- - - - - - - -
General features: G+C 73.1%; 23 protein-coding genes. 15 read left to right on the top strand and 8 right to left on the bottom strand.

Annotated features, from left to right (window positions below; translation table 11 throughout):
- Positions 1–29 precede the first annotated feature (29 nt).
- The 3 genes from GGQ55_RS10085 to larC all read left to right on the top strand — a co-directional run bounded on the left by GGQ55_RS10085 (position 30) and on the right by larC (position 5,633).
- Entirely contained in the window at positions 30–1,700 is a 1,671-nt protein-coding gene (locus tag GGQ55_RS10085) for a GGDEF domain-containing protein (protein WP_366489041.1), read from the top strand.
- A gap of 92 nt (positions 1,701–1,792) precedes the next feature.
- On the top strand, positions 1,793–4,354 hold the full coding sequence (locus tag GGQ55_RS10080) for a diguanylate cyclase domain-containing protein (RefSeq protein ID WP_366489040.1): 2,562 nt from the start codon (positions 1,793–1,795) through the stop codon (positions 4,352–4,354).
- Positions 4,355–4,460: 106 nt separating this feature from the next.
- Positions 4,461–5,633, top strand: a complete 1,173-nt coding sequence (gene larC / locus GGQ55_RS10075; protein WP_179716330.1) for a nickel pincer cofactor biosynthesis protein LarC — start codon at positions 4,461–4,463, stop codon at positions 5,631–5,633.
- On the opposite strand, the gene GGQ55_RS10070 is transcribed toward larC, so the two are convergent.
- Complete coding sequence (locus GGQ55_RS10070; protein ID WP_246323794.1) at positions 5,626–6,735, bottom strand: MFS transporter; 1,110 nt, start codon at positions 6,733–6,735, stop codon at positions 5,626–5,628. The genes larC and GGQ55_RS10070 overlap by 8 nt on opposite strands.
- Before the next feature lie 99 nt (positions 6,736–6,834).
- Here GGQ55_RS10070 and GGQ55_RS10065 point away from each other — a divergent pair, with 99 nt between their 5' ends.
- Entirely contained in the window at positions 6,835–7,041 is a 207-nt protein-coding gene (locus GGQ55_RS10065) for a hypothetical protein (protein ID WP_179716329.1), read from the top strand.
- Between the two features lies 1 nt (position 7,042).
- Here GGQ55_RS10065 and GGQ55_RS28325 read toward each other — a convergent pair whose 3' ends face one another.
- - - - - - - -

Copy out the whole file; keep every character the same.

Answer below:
General features: G+C 73.1%; 23 protein-coding genes. 15 read left to right on the top strand and 8 right to left on the bottom strand.

Annotated features, from left to right (window positions below; translation table 11 throughout):
- Positions 1–29 precede the first annotated feature (29 nt).
- The 3 genes from GGQ55_RS10085 to larC all read left to right on the top strand — a co-directional run bounded on the left by GGQ55_RS10085 (position 30) and on the right by larC (position 5,633).
- Entirely contained in the window at positions 30–1,700 is a 1,671-nt protein-coding gene (locus tag GGQ55_RS10085) for a GGDEF domain-containing protein (protein WP_366489041.1), read from the top strand.
- A gap of 92 nt (positions 1,701–1,792) precedes the next feature.
- On the top strand, positions 1,793–4,354 hold the full coding sequence (locus tag GGQ55_RS10080) for a diguanylate cyclase domain-containing protein (RefSeq protein ID WP_366489040.1): 2,562 nt from the start codon (positions 1,793–1,795) through the stop codon (positions 4,352–4,354).
- Positions 4,355–4,460: 106 nt separating this feature from the next.
- Positions 4,461–5,633, top strand: a complete 1,173-nt coding sequence (gene larC / locus GGQ55_RS10075; protein WP_179716330.1) for a nickel pincer cofactor biosynthesis protein LarC — start codon at positions 4,461–4,463, stop codon at positions 5,631–5,633.
- On the opposite strand, the gene GGQ55_RS10070 is transcribed toward larC, so the two are convergent.
- Complete coding sequence (locus GGQ55_RS10070; protein ID WP_246323794.1) at positions 5,626–6,735, bottom strand: MFS transporter; 1,110 nt, start codon at positions 6,733–6,735, stop codon at positions 5,626–5,628. The genes larC and GGQ55_RS10070 overlap by 8 nt on opposite strands.
- Before the next feature lie 99 nt (positions 6,736–6,834).
- Here GGQ55_RS10070 and GGQ55_RS10065 point away from each other — a divergent pair, with 99 nt between their 5' ends.
- Entirely contained in the window at positions 6,835–7,041 is a 207-nt protein-coding gene (locus GGQ55_RS10065) for a hypothetical protein (protein ID WP_179716329.1), read from the top strand.
- Between the two features lies 1 nt (position 7,042).
- Here GGQ55_RS10065 and GGQ55_RS28325 read toward each other — a convergent pair whose 3' ends face one another.